Cooperation is usually analysed in game theory by means of a non-zero-sum game called the “Prisoner’s Dilemma”. The game has two players who can choose between two moves, either “cooperate” or “defect”. The idea is that each player gains when both cooperate, but if only one of them cooperates, the other one, who defects, will gain more. If both defect, both lose (or gain very little) but not as much as the “cheated” cooperator whose cooperation is not returned. The whole game situation and its different outcomes can be summarized by the table, which shows the benefit or penalty for player A of each combination of tactics, where hypothetical “points” are given as an example of how the differences in result might be quantified. A similar table can be drawn up for player B.

Action of B |
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Cooperate |
Defect |
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Action of A |
Cooperate |
Fairly good 5 |
Bad – 10 |

Defect |
Good 10 |
Mediocre 0 |

Such a distribution of losses and gains seems natural for many situations, since the cooperator whose action is not returned will lose resources to the defector, without either of them being able to collect the additional gain coming from the “synergy” of their cooperation. For simplicity we might consider the Prisoner’s dilemma as zero-sum insofar as there is no mutual cooperation: either each gets 0 when both defect, or when one of them cooperates, the defector gets + 10, and the cooperator – 10, in total 0. On the other hand, if both cooperate the resulting synergy creates an additional gain that makes the sum positive: each of them gets 5, in total 10.

The gain for mutual cooperation (5) in the prisoner’s dilemma is kept smaller than the gain for one-sided defection (10), so that there would always be a “temptation” to defect. This assumption is not generally valid. For example, it is easy to imagine that two wolves together would be able to kill an animal that is more than twice as large as the largest one each of them might have killed on his own. Even if an altruistic wolf would kill a rabbit and give it to another wolf, and the other wolf would do nothing in return, the selfish wolf would still have less to eat than if he had helped his companion to kill a deer. Yet we will assume that the synergistic effect is smaller than the gains made by defection (i.e. letting someone help you without doing anything in return).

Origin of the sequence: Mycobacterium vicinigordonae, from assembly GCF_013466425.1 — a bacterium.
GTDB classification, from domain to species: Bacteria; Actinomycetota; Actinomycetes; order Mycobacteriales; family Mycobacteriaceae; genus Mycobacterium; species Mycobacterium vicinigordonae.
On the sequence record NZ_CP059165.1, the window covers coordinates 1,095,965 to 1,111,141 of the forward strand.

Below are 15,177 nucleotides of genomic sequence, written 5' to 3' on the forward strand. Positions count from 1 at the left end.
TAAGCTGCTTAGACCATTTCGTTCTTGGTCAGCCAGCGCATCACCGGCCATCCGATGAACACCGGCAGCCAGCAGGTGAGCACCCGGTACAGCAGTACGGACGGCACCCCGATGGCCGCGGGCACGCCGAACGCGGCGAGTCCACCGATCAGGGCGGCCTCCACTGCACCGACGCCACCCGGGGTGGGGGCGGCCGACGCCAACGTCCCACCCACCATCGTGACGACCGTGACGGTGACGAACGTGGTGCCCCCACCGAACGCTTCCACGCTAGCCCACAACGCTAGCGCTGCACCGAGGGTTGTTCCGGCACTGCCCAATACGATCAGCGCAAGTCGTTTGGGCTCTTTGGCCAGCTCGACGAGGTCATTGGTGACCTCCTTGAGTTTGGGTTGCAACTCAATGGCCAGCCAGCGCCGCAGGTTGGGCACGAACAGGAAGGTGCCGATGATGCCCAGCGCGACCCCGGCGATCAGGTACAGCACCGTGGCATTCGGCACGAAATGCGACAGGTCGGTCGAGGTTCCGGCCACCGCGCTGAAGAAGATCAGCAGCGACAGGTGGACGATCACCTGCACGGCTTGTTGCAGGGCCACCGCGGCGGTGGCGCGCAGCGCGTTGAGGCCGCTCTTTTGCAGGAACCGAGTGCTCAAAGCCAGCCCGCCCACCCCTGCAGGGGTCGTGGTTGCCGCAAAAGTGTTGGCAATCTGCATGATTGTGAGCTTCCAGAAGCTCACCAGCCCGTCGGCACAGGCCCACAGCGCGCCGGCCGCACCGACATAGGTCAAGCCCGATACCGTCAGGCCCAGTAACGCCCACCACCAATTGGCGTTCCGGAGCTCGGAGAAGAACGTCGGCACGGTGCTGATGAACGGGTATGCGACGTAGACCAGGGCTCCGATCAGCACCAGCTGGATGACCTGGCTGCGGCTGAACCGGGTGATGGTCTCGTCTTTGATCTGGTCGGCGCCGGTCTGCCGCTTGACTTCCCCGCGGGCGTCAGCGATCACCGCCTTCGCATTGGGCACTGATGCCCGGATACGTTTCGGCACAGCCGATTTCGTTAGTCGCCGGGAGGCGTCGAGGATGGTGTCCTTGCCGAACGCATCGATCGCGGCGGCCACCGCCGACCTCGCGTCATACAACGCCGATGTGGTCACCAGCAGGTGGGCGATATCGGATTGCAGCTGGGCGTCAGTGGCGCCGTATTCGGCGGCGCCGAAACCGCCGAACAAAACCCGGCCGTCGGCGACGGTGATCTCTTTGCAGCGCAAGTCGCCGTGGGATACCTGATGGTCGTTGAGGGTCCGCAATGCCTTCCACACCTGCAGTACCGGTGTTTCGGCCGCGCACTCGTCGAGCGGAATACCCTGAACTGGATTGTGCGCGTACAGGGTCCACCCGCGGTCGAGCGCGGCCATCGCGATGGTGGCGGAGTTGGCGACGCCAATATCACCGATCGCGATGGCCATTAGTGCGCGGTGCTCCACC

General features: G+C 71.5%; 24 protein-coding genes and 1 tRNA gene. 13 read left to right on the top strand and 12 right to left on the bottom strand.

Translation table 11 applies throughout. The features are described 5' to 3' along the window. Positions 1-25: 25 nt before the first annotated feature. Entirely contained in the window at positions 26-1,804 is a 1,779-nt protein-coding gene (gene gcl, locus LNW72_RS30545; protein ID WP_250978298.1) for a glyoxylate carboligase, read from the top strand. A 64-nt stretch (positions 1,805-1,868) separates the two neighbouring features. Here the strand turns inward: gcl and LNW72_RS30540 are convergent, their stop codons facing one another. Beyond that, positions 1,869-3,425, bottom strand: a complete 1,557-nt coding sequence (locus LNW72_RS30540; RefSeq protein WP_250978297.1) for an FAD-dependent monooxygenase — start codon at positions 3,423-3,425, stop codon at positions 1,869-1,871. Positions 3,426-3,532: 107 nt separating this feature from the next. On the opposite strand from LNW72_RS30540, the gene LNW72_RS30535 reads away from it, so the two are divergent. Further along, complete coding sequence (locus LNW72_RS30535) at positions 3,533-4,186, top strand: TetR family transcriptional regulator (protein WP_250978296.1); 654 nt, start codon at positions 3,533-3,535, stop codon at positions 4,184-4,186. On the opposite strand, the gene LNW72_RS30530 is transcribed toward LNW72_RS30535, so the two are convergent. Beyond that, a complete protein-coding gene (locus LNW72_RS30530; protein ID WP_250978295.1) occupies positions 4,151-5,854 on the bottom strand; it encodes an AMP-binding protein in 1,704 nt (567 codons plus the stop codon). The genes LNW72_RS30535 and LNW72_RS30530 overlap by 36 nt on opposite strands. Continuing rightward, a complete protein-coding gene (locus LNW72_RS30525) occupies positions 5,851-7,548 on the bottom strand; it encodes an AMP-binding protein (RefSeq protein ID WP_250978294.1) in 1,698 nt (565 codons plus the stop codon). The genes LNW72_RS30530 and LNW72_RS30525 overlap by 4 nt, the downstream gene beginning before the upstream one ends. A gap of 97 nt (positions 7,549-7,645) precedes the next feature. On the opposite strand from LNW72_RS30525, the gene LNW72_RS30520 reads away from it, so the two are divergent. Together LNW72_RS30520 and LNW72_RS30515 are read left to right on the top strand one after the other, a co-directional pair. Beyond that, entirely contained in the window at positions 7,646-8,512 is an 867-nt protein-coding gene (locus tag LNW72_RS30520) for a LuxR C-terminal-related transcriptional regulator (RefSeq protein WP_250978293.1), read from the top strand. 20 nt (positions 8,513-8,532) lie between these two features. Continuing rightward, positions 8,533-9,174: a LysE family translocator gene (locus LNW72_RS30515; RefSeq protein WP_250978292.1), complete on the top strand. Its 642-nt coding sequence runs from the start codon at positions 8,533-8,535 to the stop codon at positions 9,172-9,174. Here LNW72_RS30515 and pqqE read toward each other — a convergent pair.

This is realistic if we take into account the fact that the synergy usually only gets its full power after a long term process of mutual cooperation (hunting a deer is a quite time-consuming and complicated business). The prisoner’s dilemma is meant to study short term decision-making where the actors do not have any specific expectations about future interactions or collaborations (as is the case in the original situation of the jailed criminals). This is the normal situation during blind-variation-and-selective-retention evolution. Long term cooperation can only evolve after short term ones have been selected: evolution is cumulative, adding small improvements upon small improvements, but without blindly making major jumps.

The problem with the prisoner’s dilemma is that if both decision-makers were purely rational, they would never cooperate. Indeed, rational decision-making means that you make the decision which is best for you whatever the other actor chooses. Suppose the other one would defect, then it is rational to defect yourself: you won’t gain anything, but if you do not defect you will be stuck with a -10 loss. Suppose the other one would cooperate, then you will gain anyway, but you will gain more if you do not cooperate, so here too the rational choice is to defect. The problem is that if both actors are rational, both will decide to defect, and none of them will gain anything. However, if both would “irrationally” decide to cooperate, both would gain 5 points. This seeming paradox can be formulated more explicitly through the principle of suboptimizatiom.